Thursday, 25 July 2013

Muslims Abroad: The Politics of Language in the Mosque

For Muslim communities abroad, the question of which language to use in the mosque can be a tricky issue. For Muslims in Italy, many of whom have come from other countries in recent years, face the challenge of maintaining their own language while simultaneously trying to integrate into Italian life. Their choice of language has a significant affect on the Muslim community and interfaith relations in the host country.

There are several substantial Muslim communities in Bologna, my adopted city. The largest immigrant groups come from Albania, South Asia (mostly from Bangladesh), and from Middle Eastern countries such as Algeria, Tunisia, and Morocco. Muslims make up approximately 1.4% of the city’s population, a figure which mirrors the national percentage. Although there are over a million Muslims and 500 mosques in the country, Islam isn't actually a recognized religion in Italy, despite it being the second largest religion after Catholicism.

It's rare to find a purpose-built mosque in Bologna mainly because the mere suggestion tends to cause a rumpus with the anti-immigration Northern League party. As a result, previous plans to build a large mosque in Bologna never came to fruition and therefore Bolognese mosques tend to be fairly small and inconspicuous. They are usually re-purposed buildings which have been adapted to suit the needs of the Muslim congregation.

The Politics of language in the mosque

Most Bolognese mosques cater to one demographic in particular. This is often reflected in the language each mosque chooses to conduct their services and sermons in. They are so closely connected to their demographic that mosques are distinguished not by location but as ‘the Arab Mosque’ or ‘the Bangladeshi mosque.’

Mosques will often use two languages during Jummah prayer (the Friday prayers which are obligatory for men and optional for women). Arab majority mosques usually use Arabic and Italian whereas Bangladeshi majority mosques tend to use Urdu and Arabic.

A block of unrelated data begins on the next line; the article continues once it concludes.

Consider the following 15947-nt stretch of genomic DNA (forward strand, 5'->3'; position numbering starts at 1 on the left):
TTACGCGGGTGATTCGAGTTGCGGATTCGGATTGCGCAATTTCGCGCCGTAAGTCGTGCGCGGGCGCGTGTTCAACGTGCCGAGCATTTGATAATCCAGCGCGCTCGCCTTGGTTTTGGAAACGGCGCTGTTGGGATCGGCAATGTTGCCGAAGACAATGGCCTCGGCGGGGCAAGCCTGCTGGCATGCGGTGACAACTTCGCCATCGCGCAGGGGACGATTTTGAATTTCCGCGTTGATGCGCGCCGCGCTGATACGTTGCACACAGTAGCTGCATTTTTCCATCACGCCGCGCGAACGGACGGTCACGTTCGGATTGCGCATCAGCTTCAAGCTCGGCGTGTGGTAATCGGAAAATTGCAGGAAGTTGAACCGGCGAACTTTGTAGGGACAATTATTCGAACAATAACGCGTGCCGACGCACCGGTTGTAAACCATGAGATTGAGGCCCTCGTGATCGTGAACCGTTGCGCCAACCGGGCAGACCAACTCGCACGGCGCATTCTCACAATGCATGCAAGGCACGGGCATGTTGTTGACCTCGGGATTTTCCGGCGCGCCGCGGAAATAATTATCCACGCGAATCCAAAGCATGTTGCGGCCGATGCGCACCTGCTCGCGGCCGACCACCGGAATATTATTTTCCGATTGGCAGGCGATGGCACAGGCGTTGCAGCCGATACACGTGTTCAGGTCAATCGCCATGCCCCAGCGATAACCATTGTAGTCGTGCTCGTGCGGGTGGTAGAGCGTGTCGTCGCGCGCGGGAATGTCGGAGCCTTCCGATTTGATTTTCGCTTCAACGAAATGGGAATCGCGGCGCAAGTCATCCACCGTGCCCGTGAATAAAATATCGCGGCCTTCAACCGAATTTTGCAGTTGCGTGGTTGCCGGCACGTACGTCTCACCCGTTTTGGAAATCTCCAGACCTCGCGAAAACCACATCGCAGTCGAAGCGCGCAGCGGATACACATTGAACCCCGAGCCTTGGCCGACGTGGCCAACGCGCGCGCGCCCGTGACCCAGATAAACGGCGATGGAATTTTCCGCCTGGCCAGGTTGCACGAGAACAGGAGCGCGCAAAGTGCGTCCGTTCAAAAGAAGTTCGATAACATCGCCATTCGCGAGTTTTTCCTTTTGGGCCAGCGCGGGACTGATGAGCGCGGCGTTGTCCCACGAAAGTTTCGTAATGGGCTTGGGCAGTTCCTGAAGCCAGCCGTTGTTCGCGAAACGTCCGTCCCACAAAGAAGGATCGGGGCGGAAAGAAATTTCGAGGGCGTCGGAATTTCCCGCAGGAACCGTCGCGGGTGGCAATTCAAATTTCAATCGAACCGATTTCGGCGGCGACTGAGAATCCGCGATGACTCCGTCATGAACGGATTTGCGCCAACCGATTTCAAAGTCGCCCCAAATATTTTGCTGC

However, each combination is problematic because it leaves out a key demographic.

The Arab mosques have it quite easy really. They use Arabic, the mother tongue of the majority and the language of the Qur'an, and then the language of the host country, Italian. It does however mean that only those from Arabic speaking countries are likely to attend.

The Albanian and Bangladeshi majority mosques have a more complicated decision to make. Clearly, conducting prayers in three languages is impractical and far too much of a hassle. Therefore these mosques usually retain Arabic because it's the language of the Qur'an and then go for the common denominator either Urdu or Albanian and leave out Italian.

Excluding Italian however can cause several problems of its own. 

The first is that any new Italian Muslim has absolutely no idea what's going on. Converting to a new religion already feels like learning a new language without adding further communication barriers. It's incredibly daunting to go into a mosque when you can't understand a word! Converts can often be picked out from the crowd by the glazed look in their eyes as they try in vain to pick out recognizable words like Allah (God) or Jannah (heaven) from what the Imam is saying. Not being able to understand the language being spoken discourages new converts from going to the mosque. They are forced to turn to ‘Sheikh Google’ for guidance and find support through Muslim friends online.